Being on the road so much, I've found it very difficult to update our finances, especially those that require significant manual data entry. My wife's 401k is a great example. The thieve's that manage it deduct quite a few basis points every month as an administrative fee - I'd love to see them hit by a class action suite!
After catching up with data entry I was quite amazed.
Our Networth has increase nearly $100k since November.
Now a good amount came from aggressive savings - but was essentially driven by my increased earnings. Another nice percentage have been solid investment returns.
We've already maxed out our 401ks, my wife receives a nice match and my extra income allows us to save more. However, most of our investments have done fairly well - even the foreign and emerging market equities bounced back. My target allocation is almost 50% foreign equities, we'll see how market cycles and investor fads effect us.
One very curious issue will be how much money we have left after we close on the new house. It will dig into our cash reserve (the one everyone asks me why do you keep so much on hand). My wife taking a few months off will help shave it down, but I agree with her that she needs the time - especially to spend with our children while I travel so much.
By Sept. I think we'll have lopped out 30-45% of our networth gain, depending upon:
1. when the old house sells
2. unexpected costs for the new house
3. how extravangently my wife spends while not working
4. how accurately we manage our budgets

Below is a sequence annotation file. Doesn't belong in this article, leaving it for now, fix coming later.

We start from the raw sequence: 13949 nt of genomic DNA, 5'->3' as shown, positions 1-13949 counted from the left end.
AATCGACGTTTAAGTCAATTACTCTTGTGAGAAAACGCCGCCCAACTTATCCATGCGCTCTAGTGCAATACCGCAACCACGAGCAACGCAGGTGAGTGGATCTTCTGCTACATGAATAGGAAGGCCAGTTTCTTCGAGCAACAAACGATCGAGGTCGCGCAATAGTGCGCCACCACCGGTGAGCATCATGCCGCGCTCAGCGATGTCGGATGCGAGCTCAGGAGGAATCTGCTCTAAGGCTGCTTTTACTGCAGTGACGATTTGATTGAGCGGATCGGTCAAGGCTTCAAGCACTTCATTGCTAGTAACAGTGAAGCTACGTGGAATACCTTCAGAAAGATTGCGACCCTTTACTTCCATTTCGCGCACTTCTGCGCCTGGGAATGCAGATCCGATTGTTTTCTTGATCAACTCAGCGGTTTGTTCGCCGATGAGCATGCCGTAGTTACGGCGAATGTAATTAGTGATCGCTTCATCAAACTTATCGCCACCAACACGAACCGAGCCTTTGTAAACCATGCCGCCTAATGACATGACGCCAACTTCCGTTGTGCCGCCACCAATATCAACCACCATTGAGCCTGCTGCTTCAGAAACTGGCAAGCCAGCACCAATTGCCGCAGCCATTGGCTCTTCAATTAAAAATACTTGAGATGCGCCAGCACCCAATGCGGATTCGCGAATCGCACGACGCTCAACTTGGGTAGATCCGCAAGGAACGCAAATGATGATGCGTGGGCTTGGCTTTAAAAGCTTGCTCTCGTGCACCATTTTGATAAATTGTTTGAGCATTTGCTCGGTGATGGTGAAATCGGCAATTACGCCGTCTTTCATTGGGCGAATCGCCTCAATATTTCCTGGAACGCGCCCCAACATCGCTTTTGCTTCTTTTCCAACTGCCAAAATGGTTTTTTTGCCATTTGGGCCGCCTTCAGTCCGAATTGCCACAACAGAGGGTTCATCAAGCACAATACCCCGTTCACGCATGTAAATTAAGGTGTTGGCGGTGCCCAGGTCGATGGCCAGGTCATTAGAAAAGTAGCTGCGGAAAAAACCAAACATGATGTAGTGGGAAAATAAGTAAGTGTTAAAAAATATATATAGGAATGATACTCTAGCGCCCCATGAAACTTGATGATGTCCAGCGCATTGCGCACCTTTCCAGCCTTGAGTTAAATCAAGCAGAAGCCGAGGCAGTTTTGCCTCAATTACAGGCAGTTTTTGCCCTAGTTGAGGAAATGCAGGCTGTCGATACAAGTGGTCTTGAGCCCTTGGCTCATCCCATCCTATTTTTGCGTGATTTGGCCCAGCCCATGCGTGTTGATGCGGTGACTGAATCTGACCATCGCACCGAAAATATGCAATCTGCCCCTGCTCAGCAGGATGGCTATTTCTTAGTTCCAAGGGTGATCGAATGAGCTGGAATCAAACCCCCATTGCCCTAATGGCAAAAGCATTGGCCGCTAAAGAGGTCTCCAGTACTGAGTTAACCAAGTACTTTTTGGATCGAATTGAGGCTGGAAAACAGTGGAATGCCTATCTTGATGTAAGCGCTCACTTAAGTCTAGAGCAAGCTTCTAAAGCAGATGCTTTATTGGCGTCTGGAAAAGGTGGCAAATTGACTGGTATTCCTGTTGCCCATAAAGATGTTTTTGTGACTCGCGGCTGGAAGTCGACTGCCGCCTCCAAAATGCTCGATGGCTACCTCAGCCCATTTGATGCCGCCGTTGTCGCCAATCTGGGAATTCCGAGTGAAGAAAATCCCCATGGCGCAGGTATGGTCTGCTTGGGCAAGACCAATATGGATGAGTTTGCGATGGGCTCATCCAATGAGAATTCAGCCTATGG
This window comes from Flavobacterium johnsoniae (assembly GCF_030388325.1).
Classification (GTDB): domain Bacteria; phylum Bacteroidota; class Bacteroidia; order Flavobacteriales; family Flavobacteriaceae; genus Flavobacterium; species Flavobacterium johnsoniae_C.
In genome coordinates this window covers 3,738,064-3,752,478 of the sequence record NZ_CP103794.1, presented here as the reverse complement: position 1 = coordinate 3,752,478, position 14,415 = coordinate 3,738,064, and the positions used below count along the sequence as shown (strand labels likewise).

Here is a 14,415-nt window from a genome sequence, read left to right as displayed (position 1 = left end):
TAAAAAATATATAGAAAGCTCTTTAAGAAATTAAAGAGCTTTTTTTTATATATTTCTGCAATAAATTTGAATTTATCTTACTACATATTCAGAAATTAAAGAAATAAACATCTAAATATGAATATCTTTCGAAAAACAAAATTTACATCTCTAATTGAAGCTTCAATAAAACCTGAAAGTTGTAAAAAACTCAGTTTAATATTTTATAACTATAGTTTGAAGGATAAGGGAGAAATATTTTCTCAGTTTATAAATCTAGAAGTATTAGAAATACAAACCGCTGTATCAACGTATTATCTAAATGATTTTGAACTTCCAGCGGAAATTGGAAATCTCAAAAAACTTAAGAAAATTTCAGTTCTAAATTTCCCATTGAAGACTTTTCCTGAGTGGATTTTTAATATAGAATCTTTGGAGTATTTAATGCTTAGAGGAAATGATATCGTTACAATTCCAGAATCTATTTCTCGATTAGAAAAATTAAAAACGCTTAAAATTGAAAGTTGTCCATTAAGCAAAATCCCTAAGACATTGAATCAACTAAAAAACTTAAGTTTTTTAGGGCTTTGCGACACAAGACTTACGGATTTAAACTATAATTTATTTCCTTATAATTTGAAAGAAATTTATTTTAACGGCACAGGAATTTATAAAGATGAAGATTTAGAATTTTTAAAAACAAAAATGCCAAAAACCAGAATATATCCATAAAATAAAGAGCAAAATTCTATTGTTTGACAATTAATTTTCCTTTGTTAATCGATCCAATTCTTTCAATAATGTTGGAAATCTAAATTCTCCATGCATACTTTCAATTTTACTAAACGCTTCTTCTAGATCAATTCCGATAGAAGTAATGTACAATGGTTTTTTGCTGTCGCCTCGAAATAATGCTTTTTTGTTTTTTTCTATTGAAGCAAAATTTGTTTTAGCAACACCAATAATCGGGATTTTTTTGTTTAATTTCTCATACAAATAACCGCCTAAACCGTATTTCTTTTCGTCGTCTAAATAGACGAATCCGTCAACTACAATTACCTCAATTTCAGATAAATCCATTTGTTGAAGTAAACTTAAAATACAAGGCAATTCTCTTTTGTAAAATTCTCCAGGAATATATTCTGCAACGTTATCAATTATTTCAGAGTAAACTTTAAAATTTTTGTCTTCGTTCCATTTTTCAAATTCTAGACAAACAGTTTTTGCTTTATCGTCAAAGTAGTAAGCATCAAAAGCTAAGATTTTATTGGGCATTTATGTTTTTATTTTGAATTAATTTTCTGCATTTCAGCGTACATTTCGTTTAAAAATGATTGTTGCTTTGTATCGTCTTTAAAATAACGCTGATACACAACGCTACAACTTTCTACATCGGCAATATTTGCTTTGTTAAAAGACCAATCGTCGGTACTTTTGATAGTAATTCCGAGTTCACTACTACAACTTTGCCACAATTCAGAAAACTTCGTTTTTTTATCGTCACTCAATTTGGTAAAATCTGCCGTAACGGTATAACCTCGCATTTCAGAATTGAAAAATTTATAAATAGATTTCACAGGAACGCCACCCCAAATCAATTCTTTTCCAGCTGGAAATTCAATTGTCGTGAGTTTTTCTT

5. how effectively we resist decorating the new house
6. our actual income tax obligation for 2006
At the moment, I was concerned that $50,000 of unexpected income would create a massive tax obligation. First peak from my accountant seems like it won't be as bad as expected - we'll have to see. If the unofficial number is anywhere near right, we'll feel the hit, but move forward. Otherwise it will significantly influence our plans.
I'll try to post our networth data in a few days so you can see for yourself. If possible I'll put some six month side by side information.
We're at a very interesting point in time. We should still be able to exceed average market returns with our ability to save, however, as we save and compound our principal, or when we see extraordinary rates of return, investment earnings can exceed (or losses wipe out) our annual savings.
Eventually, it will be wonderful to have such large principal that the gains exceed potential savings, however, our income potential has not been capped so is most likely between 5-10 years away.